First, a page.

What was supposed to be a tame and a benign forest full of birds, turned out to be a veritable epic drama of insects, plants, mammals, human beings and birds; in fact climate change seemed to actually form relatively a smaller part in the story. I realized that plants fought with one another for space as varieties of bush babool that destroyed other vegetation, species of grass tried to deterritorialize its contenders; eucalyptus eroded resources for mango trees and lantana bushes ate up peepals. Parrots were possessive of their territories and chased away the Egyptian vultures and dusky eagle owl and made them into reluctant visitors in the park today. Crows have a bad habit of cartelization and monopolization and they harrassed the kites and reptors out. In the marshy habitats, swallows fought with turtles for homes and cats were forever on the prowl to feed on infant chicks of the water hen. Porcupines harass pythons and loss of pythons is bad for the mongoose; mongoose dig holes that the dusky owls use and the loss of mongoose population have created havoc for the dusky owls. Cats however were the most commonly visible mammal in the sanctuary forever on the prowl to prey on infant birds and chicks. In our hotel too cats abound jumping on tables to drink milk from the milk pots after we finished our evening tea.
For a long time thanks to the forest management policies of the government villagers were denied access to the forest, and no cattle grazed in the park. As a string coincidence the brahmani cranes disappeared and the naturalists discovered that such cranes fed on the leeches on the bodies of cattle and if there were to be none of them, such birds also could not feed and breed. Vaccination brought down animal death rates and municipal corporations disallowed open disposal of carcasses, the vultures, jackals and hyenas had less food to feast on and were decimated.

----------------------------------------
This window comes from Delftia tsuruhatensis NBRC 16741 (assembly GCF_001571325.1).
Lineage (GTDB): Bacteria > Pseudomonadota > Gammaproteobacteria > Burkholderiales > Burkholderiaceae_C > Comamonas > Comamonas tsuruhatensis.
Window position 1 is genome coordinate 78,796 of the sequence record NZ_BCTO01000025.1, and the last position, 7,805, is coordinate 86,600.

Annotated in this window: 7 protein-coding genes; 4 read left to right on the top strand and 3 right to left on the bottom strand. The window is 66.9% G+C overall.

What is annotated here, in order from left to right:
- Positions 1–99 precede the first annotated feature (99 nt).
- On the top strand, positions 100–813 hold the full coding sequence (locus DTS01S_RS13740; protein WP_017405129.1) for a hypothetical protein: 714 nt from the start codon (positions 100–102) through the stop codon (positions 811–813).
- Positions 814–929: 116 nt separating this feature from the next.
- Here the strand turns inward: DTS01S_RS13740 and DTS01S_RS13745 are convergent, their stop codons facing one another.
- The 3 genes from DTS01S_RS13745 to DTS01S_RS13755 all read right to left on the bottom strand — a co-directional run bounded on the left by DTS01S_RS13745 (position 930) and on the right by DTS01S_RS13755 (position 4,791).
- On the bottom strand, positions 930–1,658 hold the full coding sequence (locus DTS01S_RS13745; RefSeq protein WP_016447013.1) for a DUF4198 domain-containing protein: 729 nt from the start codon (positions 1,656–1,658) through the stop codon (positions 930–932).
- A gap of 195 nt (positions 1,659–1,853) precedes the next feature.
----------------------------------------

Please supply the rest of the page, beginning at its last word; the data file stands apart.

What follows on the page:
Certain species of grass and shrubs that spread very fast and quickly bring about a forest cover. But these species like the eucalyptus, babool shrub and many other kind of grass also draw out enormous quantities of water. Over 200 species of birds have lost habitat due to the depletion of water tables due to the shrubbery planted by none other than the forestry department. The forest department is encouraging wild boar to root out these water guzzling shrubs but as these shrubs go, the certain species of insects they host also die. This upsets the food chain of small fish, tadpoles, frogs, and eventually birds.
We were happy that Sohran was our guide not only because his amiable nature and good command over the species of birds but also because he gave drew for us a wholistic picture of birds’ habitat, breeding habits, nesting patterns and told us many things about the deer, boars, cattles and cats in the forest. I realized that the bird that perched atop dead trees fought about 10,000 species of insects, 360 species of grass, 300 species of plants, 30 species of mammals and about 400 of its own kind to alight in Bharatpur as its winter residence. This is ecology, dynamic, dramatic and constantly unfolding; the stories of strategy, judgment, choice and decision making in the world of the flora and fauna is no less exciting than in any business venture. It is sad that the subject is taught so badly in schools.